The good news, the report finds, is that most ethics and compliance professionals want to foster a healthy corporate culture—how to get there is what perplexes them. When asked to force-rank their top ethics and compliance training objectives, for example, a plurality of respondents (46 percent) cited “creating a culture of ethics and respect” as their top objective, followed by complying with laws and regulations (37 percent).
To achieve that objective, however, a check-the-box training program will not suffice. “They need to look for training that is engaging, informative, that is helpful and relevant—not just the least expensive, easiest, most simplistic solution on the market,” Fredeen says. Whether they’re building a compliance training program or buying one, she says, “they have to look for something that will really resonate with employees.”
One compliance training tactic that many companies are adopting today is awareness campaigns on social media platforms like Jive, Yammer, or Chatter to foster ongoing, dynamic discussions online, including internal discussions about integrity and compliance topics. “It’s not just about trying to shove training in someone’s face,” Lin says. It’s about creating conversations that naturally become part of the culture of the organization, he says.
Employees should also be involved in the training. “If employees don’t feel engaged enough in the conversation and in the topic, if the subject matter isn’t really relevant to them, that also can make it very challenging for the training to have any kind of impact on their behavior,” says Pat Harned, chief executive officer of the Ethics and Compliance Initiative, an information resource for ethics and compliance officers. “Having employees talk about situations that have happened to their peers, things that have actually happened in their company, makes it more real for them.”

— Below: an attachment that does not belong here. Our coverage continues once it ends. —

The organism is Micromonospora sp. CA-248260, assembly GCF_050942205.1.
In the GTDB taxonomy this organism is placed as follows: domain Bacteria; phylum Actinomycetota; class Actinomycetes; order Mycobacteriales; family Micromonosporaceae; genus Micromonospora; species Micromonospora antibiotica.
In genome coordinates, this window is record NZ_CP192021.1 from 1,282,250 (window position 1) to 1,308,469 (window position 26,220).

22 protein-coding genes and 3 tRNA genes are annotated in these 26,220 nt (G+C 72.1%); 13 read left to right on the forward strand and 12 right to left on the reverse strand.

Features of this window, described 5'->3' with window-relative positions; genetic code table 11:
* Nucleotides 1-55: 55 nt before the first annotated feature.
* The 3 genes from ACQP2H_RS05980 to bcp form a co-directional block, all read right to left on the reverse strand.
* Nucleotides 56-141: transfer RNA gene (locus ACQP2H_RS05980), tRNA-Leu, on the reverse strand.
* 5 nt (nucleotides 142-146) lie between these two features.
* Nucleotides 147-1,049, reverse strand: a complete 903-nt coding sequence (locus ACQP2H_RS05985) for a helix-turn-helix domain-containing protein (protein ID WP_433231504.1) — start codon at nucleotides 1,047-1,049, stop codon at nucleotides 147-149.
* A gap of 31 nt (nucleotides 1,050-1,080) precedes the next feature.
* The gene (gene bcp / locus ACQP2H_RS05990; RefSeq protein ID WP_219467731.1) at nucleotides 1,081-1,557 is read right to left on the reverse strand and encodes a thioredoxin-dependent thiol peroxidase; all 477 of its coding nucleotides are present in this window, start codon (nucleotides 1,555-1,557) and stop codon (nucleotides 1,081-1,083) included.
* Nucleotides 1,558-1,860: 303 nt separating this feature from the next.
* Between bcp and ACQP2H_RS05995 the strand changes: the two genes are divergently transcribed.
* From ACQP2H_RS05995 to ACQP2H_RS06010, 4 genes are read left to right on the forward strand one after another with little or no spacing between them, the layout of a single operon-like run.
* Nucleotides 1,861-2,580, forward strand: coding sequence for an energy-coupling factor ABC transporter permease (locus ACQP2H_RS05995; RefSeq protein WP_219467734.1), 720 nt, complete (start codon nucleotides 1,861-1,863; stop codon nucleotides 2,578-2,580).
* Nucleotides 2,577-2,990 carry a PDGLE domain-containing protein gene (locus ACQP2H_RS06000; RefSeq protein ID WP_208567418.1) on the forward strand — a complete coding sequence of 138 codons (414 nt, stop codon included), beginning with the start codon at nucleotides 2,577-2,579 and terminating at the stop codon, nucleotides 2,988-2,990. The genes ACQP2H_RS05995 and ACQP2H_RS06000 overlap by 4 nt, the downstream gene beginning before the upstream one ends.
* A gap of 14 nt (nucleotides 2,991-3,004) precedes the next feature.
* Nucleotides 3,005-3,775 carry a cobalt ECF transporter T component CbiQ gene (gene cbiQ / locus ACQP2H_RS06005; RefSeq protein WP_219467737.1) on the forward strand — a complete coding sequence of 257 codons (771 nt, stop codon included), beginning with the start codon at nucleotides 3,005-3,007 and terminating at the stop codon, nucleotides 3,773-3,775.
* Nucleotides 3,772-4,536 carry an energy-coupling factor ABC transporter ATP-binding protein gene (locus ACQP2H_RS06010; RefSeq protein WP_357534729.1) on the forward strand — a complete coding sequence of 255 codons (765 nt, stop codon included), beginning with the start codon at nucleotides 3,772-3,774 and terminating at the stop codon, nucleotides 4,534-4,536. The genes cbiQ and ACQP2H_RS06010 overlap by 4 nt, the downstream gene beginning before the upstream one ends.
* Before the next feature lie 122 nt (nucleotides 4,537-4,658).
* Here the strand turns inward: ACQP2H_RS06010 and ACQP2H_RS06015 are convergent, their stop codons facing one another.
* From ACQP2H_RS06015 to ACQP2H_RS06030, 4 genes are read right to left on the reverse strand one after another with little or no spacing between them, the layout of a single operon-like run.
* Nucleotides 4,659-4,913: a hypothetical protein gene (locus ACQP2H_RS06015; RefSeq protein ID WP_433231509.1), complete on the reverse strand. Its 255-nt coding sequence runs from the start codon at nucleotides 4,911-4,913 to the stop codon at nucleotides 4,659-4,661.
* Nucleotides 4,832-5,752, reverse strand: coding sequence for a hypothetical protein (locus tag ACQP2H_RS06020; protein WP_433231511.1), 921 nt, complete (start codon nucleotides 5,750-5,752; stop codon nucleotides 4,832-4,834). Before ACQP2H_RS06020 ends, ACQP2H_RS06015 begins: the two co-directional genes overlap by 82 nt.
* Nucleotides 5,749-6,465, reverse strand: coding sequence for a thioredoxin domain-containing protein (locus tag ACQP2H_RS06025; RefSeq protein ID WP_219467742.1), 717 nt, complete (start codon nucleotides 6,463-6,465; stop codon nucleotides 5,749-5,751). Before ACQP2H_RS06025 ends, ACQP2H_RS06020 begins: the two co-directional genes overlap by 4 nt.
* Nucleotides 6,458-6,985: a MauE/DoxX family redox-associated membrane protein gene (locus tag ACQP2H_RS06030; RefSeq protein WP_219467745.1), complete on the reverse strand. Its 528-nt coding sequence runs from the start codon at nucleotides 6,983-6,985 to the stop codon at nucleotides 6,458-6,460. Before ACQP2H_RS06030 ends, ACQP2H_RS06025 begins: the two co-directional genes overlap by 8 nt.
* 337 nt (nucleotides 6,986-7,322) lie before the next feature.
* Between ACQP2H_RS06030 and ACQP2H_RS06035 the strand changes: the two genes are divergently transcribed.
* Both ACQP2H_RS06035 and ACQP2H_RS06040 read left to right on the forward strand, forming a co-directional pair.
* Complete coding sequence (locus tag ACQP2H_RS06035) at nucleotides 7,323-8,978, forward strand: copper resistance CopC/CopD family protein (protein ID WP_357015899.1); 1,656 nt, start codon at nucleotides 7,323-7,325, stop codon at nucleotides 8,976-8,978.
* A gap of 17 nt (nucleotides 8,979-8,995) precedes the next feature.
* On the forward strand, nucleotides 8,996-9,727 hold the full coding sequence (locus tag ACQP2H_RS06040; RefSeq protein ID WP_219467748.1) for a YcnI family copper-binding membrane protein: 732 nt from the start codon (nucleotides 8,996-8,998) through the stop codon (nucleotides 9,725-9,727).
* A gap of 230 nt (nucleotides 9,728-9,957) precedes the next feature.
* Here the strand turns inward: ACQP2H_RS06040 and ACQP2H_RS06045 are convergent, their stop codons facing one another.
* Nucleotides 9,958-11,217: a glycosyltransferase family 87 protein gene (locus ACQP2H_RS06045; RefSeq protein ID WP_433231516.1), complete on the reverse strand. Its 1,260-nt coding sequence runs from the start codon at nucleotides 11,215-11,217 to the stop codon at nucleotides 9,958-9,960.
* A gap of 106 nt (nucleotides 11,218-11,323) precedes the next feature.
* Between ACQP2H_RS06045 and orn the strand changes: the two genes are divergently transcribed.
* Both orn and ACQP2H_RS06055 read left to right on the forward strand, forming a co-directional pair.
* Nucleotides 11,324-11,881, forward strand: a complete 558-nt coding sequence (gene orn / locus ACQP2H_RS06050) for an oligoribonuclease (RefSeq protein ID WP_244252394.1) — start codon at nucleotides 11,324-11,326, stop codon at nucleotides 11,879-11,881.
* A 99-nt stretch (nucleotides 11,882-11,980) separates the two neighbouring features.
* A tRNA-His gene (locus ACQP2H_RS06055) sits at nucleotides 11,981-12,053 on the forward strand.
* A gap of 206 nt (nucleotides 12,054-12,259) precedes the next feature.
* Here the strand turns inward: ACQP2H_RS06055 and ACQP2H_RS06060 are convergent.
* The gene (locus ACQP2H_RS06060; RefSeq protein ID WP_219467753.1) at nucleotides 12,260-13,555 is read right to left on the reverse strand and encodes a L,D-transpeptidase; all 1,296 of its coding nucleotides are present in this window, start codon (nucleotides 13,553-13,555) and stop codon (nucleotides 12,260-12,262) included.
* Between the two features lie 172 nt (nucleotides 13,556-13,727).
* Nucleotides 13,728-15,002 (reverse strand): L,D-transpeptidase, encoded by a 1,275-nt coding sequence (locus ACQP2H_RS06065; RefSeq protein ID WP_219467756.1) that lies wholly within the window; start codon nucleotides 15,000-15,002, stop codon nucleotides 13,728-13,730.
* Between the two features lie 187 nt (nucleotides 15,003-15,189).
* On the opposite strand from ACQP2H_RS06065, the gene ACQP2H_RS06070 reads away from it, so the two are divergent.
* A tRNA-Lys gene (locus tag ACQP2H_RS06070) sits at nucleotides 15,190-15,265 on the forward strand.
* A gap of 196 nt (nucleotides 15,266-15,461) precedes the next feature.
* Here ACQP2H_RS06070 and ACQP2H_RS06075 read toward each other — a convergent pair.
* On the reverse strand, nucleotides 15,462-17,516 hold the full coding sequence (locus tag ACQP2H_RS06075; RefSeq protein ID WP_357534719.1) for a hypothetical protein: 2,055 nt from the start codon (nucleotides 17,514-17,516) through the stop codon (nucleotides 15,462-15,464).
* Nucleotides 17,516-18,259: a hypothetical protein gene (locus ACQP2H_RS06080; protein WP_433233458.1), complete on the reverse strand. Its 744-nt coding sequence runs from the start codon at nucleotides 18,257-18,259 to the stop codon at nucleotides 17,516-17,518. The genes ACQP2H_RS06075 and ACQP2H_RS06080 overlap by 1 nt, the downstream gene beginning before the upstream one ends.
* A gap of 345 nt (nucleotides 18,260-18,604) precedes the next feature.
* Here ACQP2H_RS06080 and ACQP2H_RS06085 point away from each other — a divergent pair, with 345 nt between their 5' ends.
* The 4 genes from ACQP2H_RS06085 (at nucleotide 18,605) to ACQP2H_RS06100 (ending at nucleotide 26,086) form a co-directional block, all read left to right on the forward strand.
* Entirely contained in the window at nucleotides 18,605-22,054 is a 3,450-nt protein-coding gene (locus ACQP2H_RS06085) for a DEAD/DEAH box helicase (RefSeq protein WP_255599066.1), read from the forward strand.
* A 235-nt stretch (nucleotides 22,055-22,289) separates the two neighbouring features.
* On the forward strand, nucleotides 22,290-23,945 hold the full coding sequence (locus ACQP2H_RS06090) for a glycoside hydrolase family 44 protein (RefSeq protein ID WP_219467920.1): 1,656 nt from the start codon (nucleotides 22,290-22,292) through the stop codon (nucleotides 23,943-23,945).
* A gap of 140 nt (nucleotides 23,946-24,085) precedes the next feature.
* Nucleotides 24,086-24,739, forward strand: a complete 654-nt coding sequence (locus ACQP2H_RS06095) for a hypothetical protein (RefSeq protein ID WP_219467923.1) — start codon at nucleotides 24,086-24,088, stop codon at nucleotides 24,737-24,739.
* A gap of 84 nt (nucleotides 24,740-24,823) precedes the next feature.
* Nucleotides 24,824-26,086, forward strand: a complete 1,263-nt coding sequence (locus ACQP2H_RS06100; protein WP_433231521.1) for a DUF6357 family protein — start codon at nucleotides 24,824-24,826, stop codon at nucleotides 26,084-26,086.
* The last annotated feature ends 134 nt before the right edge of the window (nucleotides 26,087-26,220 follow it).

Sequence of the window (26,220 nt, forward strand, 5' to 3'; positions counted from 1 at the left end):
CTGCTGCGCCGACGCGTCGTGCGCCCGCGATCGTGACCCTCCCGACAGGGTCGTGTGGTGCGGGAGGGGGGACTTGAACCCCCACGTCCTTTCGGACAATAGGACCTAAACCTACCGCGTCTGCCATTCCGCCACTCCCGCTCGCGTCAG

Focus groups are another way to include employees in a positive way and avoid one-way conversations, Ershaghi Hames says. Questions to ask employees during those focus groups, could include, “Do you feel your manager is approachable? Do you feel you can communicate openly without fear of retaliation?” Answers to those questions will help paint a clearer picture of the corporate culture, she says.
Respondents to NAVEX Global’s 2015 Training Benchmark Report were asked, “Which Ethics and Compliance Training Objective Is Most Important for Your Organization?” Their responses are below.
Source: NAVEX Global.
Many companies are now also establishing “speaking up campaigns,” Ershaghi Hames says. In one particular case, for example, a company began to notice through its employee engagement survey that trust levels in leadership was dropping.
To get to the bottom of why this was happening, LRN helped the company develop a campaign “to take the concept of speaking up and speaking out on the road,” Ershaghi Hames says, and directly to the employees of their manufacturing plants. What they found was that by talking openly about anti-retaliation and the importance of speaking up through focus groups and interviews where the issues existed, managers learned more than they ever would have through a campaign strategy developed at corporate, she says.
Through that experience, Ershaghi Hames says, the company was able to develop more targeted awareness around anti-retaliation: why it’s important to culture, how to collaborate and communicate more cohesively, and how it’s connected to their Code of Conduct. “By connecting a lot of this back to the business, it became more integrated in the day-to-day ‘how we live and what is our purpose,’ ” she says.
Culture is one of the biggest factors that drives employee behavior and employees’ perception of a company’s culture. So it’s important that both senior and middle management alike can maintain the company’s message that unethical or non-compliant behavior will not be tolerated. Being consistent, fair, and responsive to employee concerns will go a long way toward mitigating employee cynicism and foster a strong ethical culture.